A new poll shows that South Africa’s black middle class have lost faith in President Jacob Zuma, with a majority saying he’s not doing a good job as president.
The poll, run by market research company TNS, was conducted among 2,000 adults living in metropolitan areas in South Africa, with the results published by the Sunday Times.
The data showed that black respondents had given Zuma the lowest approval rating since he was elected in 2009, dropping from 43% in March 2015 to 27% in February 2016.
Ratings for the president dropped among all race groups, the Sunday Times reported, with approval among the coloured population the lowest – only 3% – followed by whites (9%).
The survey found that Zulu speakers were more likely to agree that Zuma was doing a good job, but even among this specific group, the average dropped significantly, from 58% in 2015, to just 33% in 2016.
Zuma’s overall approval rating dropped from 33% in 2015 to 21% in 2016.
According to the paper, Zuma’s spokesman dismissed the poll, saying that the only true metric of citizen support is in the municipal and general elections – “any other survey is too limited,” he said.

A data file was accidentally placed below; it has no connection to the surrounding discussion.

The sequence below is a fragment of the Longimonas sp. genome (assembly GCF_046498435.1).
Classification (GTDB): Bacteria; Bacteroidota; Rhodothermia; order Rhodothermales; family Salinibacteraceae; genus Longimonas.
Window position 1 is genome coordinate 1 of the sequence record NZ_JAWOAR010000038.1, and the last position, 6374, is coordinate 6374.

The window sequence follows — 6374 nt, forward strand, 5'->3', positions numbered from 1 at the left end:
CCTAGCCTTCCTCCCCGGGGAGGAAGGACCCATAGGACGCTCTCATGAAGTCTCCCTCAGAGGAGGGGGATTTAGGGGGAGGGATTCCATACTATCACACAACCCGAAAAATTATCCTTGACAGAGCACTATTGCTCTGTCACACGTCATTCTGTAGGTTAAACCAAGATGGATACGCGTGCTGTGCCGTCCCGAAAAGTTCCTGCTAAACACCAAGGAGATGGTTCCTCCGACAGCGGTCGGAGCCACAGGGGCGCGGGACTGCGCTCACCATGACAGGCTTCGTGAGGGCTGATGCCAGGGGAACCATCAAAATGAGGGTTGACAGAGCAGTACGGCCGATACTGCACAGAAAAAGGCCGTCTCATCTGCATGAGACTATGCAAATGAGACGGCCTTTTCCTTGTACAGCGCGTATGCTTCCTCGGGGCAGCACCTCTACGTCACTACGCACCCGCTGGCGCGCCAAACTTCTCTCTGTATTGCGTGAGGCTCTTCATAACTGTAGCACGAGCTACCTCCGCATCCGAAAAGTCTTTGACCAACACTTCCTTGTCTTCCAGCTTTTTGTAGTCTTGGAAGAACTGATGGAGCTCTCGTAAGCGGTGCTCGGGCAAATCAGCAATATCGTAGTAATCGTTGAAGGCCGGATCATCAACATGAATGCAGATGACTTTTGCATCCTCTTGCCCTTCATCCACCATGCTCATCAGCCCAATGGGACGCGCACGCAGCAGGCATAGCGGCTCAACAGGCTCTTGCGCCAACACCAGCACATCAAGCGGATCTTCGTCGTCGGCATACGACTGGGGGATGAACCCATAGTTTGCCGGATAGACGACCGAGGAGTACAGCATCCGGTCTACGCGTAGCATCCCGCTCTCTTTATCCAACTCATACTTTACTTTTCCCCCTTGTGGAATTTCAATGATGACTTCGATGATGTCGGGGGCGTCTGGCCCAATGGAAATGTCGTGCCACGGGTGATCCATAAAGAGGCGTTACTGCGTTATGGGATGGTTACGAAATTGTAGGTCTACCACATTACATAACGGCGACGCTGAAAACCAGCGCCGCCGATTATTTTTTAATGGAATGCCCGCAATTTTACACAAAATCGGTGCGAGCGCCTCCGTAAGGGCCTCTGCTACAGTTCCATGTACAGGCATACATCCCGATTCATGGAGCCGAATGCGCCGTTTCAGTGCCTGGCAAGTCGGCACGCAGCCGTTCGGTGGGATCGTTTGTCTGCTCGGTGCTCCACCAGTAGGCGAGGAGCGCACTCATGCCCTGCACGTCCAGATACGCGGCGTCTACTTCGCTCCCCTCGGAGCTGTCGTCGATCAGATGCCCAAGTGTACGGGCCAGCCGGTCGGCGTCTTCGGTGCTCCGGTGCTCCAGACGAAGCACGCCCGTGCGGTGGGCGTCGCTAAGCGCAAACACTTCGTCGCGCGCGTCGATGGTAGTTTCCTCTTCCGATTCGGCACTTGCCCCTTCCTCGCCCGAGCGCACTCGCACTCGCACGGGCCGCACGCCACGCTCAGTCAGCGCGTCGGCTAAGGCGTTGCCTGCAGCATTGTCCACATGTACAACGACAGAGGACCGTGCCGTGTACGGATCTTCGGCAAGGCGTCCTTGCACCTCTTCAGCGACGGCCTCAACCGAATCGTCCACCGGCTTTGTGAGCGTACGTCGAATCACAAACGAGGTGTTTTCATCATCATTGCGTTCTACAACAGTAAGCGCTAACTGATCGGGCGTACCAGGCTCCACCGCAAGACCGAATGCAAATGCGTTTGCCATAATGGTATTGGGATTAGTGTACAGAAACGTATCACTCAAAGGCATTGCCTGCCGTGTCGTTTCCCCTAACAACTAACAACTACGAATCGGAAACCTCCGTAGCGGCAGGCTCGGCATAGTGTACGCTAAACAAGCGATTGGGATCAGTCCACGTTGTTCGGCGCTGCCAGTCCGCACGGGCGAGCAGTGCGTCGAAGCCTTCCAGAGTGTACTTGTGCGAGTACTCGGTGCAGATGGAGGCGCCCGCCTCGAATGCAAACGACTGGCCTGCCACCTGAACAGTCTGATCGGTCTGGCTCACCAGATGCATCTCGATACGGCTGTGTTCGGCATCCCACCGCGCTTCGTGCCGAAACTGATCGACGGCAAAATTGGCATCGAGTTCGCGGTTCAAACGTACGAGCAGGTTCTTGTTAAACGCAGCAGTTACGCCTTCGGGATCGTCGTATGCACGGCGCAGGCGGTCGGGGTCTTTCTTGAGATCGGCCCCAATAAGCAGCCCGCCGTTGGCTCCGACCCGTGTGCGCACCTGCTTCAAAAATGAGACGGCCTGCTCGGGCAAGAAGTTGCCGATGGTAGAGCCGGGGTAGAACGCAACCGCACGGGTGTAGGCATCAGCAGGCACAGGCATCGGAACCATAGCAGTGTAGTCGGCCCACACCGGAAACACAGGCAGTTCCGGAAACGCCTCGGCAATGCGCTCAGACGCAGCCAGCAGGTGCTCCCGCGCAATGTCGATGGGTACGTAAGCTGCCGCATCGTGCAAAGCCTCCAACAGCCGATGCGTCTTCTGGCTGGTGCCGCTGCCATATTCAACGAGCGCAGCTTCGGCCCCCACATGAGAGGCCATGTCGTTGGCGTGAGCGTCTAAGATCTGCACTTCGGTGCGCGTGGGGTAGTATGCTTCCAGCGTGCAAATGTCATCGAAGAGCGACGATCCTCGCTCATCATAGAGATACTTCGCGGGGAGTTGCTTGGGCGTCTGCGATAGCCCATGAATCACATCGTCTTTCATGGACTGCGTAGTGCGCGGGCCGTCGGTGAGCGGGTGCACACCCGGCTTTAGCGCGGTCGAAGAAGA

The ANC has consistently lost support at the polls since Zuma took over as president in 2009 to 62% in 2015, from 65.9% in 2009.
In the 2011 municipal elections the ANC scored 62% of the votes – down significantly from 66.3% in 2006.
The 2016 municipal elections are expected to take place in August this year, with Zuma’s country-breaking antics over the past four months putting the ANC in the spotlight.
Despite this, the party has shown unity behind the president ahead of the elections – though reports point to mechanisations being in place to have him recalled after the country has been to the polls.